Then you can calculate the monetary value of the churn reduction. The resulting number is the loss that would be incurred with the on-prem model, but which can be avoided with the cloud model.

Similarly, if the cloud can help increase consumption of content and services, then plug the added revenues into your calculation.

Calculating the value of a remote workforce

As a result of the pandemic, millions have been mobilized overnight to set up shop from home.

Telecommunications organizations that were already advanced in their cloud programs e.g. those that had in place a cloud-based data center and contact centers, were far less impacted by the pandemic, as they could rapidly pivot to operate from a predominantly remote model.

Those telecoms that were still predominantly on-premise, paid a much higher price, and likely suffered an increase in churn.

Quantifying remote workforce enablement

So, when it comes to the migration ROI, we can incorporate the quantitative implications of this phenomenon from two angles. On the one hand, the cloud-enabled remote work model can drive significant savings, such as a reduction in real estate overheads, vehicle and travel costs.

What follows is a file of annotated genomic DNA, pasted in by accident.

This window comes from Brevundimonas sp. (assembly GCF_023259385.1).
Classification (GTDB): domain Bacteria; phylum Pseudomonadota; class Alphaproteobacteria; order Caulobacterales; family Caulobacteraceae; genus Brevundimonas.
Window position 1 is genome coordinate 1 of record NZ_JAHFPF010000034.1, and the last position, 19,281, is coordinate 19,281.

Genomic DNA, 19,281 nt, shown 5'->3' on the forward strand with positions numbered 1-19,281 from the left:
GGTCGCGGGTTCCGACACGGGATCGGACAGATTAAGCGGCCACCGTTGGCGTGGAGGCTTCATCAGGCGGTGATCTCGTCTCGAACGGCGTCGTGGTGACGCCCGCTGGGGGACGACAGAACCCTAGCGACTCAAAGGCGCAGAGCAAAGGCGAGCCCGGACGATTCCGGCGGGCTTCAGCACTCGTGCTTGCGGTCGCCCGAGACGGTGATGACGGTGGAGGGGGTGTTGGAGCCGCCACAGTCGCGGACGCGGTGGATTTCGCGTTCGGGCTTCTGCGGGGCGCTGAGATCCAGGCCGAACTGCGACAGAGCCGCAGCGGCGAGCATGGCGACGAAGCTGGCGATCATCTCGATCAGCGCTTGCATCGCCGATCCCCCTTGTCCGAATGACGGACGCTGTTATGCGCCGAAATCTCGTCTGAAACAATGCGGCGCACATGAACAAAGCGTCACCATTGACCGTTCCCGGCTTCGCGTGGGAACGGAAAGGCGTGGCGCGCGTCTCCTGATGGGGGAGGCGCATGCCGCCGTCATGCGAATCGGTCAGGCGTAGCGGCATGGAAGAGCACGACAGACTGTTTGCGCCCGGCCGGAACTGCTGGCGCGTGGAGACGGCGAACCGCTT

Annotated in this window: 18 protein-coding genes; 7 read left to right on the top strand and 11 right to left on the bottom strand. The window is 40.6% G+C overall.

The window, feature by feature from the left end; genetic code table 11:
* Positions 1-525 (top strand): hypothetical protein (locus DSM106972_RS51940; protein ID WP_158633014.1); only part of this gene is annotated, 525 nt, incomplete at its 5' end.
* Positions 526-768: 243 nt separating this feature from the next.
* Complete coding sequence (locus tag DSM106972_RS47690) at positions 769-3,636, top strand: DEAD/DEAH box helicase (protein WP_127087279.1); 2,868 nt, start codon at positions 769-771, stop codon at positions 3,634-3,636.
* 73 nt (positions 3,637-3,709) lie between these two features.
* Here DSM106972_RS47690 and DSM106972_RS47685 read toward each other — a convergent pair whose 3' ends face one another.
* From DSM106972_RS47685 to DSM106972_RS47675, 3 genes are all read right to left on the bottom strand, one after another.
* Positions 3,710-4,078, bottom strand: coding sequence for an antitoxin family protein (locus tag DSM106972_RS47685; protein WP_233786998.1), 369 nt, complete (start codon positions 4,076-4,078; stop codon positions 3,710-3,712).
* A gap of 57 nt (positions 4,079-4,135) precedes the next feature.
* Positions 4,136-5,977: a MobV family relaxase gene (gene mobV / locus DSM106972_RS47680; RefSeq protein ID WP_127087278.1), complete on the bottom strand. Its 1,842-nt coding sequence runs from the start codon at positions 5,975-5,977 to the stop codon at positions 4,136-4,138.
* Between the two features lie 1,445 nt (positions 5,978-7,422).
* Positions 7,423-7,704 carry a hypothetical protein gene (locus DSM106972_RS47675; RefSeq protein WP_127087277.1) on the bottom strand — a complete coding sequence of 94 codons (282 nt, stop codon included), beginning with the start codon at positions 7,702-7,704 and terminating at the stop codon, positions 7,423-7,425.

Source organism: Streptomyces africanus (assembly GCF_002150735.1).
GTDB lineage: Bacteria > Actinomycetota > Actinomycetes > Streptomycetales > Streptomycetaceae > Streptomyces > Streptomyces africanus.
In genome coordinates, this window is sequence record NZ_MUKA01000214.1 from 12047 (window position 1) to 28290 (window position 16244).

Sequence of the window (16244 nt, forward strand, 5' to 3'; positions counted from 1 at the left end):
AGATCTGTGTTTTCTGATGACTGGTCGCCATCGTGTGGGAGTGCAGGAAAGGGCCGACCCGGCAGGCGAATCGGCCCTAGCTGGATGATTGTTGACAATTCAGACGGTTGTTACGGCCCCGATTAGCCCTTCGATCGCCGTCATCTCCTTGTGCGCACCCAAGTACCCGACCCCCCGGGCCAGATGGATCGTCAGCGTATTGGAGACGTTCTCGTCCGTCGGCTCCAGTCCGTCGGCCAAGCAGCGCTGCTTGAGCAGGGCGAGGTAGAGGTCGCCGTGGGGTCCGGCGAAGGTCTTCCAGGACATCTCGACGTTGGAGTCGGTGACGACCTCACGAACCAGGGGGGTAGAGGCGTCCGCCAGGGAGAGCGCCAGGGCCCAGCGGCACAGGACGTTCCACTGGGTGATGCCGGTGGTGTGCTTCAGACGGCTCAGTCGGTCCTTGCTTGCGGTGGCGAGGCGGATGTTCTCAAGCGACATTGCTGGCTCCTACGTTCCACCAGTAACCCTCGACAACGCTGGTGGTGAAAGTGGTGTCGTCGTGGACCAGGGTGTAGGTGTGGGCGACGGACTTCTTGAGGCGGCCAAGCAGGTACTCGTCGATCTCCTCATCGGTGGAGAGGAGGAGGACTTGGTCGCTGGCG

More importantly, enabling the remote workforce is not just a matter of savings. It’s about survival.

Without a work-from-home model, companies could very well shut down. Many already have. In the US alone, more than 170 companies declared bankruptcy this year following their inability to adapt to the new demands of a remote Covid-19 reality, including several media and communications service providers.

To summarize, we have looked at a few important examples of intangible benefits of the cloud and how they can be quantified. With a deep understanding of the industry and its challenges and a thorough analysis of your own business and operations, you will be able to find many more such intangibles and calculate their value.

So, what’s next for our cloud migration ROI? In our next post we’ll be putting it all together and discussing how to build a value-driven cloud migration ROI presentation. So, stay tuned!

In the meantime, we invite you to learn more in our whitepaper, "Evaluating the ROI of Cloud Migration".